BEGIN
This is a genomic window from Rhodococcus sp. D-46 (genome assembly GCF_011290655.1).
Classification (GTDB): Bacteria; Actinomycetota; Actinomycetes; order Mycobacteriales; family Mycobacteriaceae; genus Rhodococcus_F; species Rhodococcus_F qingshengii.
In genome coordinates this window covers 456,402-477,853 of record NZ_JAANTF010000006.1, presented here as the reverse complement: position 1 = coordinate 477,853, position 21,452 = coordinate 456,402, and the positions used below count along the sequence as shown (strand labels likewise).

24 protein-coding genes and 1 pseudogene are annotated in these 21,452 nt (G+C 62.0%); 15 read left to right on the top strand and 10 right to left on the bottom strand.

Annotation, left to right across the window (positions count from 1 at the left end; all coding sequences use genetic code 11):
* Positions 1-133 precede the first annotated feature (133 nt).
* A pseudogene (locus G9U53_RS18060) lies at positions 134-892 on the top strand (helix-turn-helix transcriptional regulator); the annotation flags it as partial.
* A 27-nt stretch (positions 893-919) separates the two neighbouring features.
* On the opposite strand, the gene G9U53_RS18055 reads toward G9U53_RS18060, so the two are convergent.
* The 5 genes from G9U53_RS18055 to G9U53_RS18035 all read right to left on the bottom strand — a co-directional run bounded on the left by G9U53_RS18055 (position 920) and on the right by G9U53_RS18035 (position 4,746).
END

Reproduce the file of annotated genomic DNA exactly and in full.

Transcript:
This is a genomic window from Rhodococcus sp. D-46 (genome assembly GCF_011290655.1).
Classification (GTDB): Bacteria; Actinomycetota; Actinomycetes; order Mycobacteriales; family Mycobacteriaceae; genus Rhodococcus_F; species Rhodococcus_F qingshengii.
In genome coordinates this window covers 456,402-477,853 of record NZ_JAANTF010000006.1, presented here as the reverse complement: position 1 = coordinate 477,853, position 21,452 = coordinate 456,402, and the positions used below count along the sequence as shown (strand labels likewise).

24 protein-coding genes and 1 pseudogene are annotated in these 21,452 nt (G+C 62.0%); 15 read left to right on the top strand and 10 right to left on the bottom strand.

Annotation, left to right across the window (positions count from 1 at the left end; all coding sequences use genetic code 11):
* Positions 1-133 precede the first annotated feature (133 nt).
* A pseudogene (locus G9U53_RS18060) lies at positions 134-892 on the top strand (helix-turn-helix transcriptional regulator); the annotation flags it as partial.
* A 27-nt stretch (positions 893-919) separates the two neighbouring features.
* On the opposite strand, the gene G9U53_RS18055 reads toward G9U53_RS18060, so the two are convergent.
* The 5 genes from G9U53_RS18055 to G9U53_RS18035 all read right to left on the bottom strand — a co-directional run bounded on the left by G9U53_RS18055 (position 920) and on the right by G9U53_RS18035 (position 4,746).